Almost two years ago people all over the world got stuck at home due to pandemic problems. On-line teaching and learning posed a challenge. Most of teachers felt like thrown at the deep end. We knew little about both technology and methodology of on-line courses.

Initially digital literacy was the biggest concern. First of all, I thought about my skills and qualifications which were rather shallow. My institution equipped me with MS Teams – a skillful device to handle online meetings as well as Moodle – a complicated but comprehensive system to support asynchronous teaching and learning. I spend a lot of time studying functions and exploring the unknown depth of virtual reality.

Here important questions arose: What about students? How will they manage to feel at home in virtual space? What should I do or prepare to support them with basic functionalities of the systems? The answer appeared to be quite simple. They are computer natives and I am only an immigrant. Things that were difficult for me were easy for them. Moreover, they didn’t have to prepare learning materials. They were only users. The offered systems occurred to be so user friendly that none of my students found them difficult to handle.

However, life appeared to be more complicated than that. The biggest challenge we had to face was social literacy during on-line courses. Is that possible at all to build social space through the screen? After three semesters of on-line teaching, I have learnt that one of the most important matters is a good preparation and introduction of the course.

First of all, what matters is building the atmosphere of unity within the group. Starting with introductory meeting and letting students share their personal life to the extend they feel safe is very helpful. Searching for similarities but at the same time pointing unique features of every participant of the course, allowing students talk about their anxiety during meetings these are crucial aspects for further development as a group. As a result, a created feeling of trust and lack of fear lead to having cameras on. Consequently, my students were eagerly discussing numerous problems, they were ready to support each other as they knew that differences do not matter.

Secondly, clear summary of the course, requirements and regular update of the course content build self-confidence and limit the fears and feeling of impatience. It is good to equip students with the above even before the first meeting so that they have well-defined expectations. What is more, if any questions arise, participants of the course are ready to ask them asynchronously even before the first meeting.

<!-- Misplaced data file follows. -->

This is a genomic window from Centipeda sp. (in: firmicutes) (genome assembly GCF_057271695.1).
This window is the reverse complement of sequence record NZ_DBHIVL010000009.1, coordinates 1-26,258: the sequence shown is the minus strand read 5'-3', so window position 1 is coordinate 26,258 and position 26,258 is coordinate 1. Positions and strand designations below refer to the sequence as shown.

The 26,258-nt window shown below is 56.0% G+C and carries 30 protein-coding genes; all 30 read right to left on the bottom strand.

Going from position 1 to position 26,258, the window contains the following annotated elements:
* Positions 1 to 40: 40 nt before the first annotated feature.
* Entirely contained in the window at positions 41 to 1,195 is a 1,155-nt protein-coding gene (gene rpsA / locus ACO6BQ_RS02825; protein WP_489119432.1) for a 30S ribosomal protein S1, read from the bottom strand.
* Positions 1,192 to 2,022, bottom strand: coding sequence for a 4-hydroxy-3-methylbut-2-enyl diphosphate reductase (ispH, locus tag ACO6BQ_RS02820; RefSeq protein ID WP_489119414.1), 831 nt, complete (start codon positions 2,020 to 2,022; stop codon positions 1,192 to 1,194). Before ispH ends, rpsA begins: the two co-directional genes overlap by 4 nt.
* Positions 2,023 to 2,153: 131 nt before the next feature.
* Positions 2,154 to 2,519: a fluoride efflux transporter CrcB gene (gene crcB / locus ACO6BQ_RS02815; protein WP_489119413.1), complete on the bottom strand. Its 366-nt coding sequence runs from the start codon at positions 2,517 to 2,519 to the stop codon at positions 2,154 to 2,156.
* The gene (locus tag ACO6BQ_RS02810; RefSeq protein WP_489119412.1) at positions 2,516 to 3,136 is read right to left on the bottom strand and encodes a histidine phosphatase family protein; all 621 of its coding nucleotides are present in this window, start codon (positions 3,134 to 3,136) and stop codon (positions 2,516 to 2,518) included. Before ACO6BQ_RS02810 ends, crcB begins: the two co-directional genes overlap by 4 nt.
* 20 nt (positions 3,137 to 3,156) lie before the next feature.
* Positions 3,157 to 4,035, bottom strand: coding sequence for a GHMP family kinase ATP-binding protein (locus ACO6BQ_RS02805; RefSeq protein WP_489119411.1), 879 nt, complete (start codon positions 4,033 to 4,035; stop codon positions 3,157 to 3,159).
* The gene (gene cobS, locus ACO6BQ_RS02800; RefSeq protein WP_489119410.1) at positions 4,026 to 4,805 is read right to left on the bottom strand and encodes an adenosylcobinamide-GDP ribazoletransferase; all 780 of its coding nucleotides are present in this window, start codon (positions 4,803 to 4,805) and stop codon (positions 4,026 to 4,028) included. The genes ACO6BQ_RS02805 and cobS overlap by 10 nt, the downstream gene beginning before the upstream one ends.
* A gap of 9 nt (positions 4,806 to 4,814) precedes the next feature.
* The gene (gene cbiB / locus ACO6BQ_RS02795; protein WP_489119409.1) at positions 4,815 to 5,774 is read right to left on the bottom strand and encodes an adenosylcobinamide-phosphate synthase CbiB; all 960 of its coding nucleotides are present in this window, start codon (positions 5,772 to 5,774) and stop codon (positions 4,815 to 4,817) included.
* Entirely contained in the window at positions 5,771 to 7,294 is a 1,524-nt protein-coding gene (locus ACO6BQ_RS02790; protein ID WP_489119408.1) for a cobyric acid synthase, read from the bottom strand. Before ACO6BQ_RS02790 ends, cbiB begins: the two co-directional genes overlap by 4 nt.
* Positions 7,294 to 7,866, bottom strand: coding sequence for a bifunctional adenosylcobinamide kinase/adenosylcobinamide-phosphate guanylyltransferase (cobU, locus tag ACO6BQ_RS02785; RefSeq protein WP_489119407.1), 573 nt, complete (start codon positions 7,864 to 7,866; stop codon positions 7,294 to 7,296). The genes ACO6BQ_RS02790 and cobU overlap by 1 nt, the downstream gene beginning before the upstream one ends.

Thirdly, making lessons engaging and positive is a crucial factor both on and off line. Moving online doesn’t change a key factor of teaching and learning: the value of a positive teacher-student relationship. Personalization at every moment of the course is important especially when students and instructors are separated by screens. Using the first-person language in online lectures, along with friendly gestures, facial expressions and eye contact are reassuring and build the feeling of reality which is not only virtual. The instructor’s tone also plays a significant role in helping students learn online. It’s important to show positivity whenever possible.

Finally, the last but not the least – building natural motivation seems to be a key aspect in any type of learning environment. Motivators drive a person forward. Motivation convinces a student to keep doing difficult tasks. Clear goals contribute to self-assurance. Setting them at the beginning of the course gives students feeling of control and lowers insecurity. They should know that what they’re doing here matters. Reminding students how their new knowledge and skills will help them make progress and a difference. The purpose behind the course and the true meaning behind the certificate they get help to measure their future success.

There are obviously many other different factors that can contribute to on-line success like diversity of tasks, devices offered or giving students a sense of control and influence on the course content. All of them prove one simple truth that no matter how skillful with technology you are and how many clever digital tools you use, without well designed and build learning environment the results may not be satisfactory.

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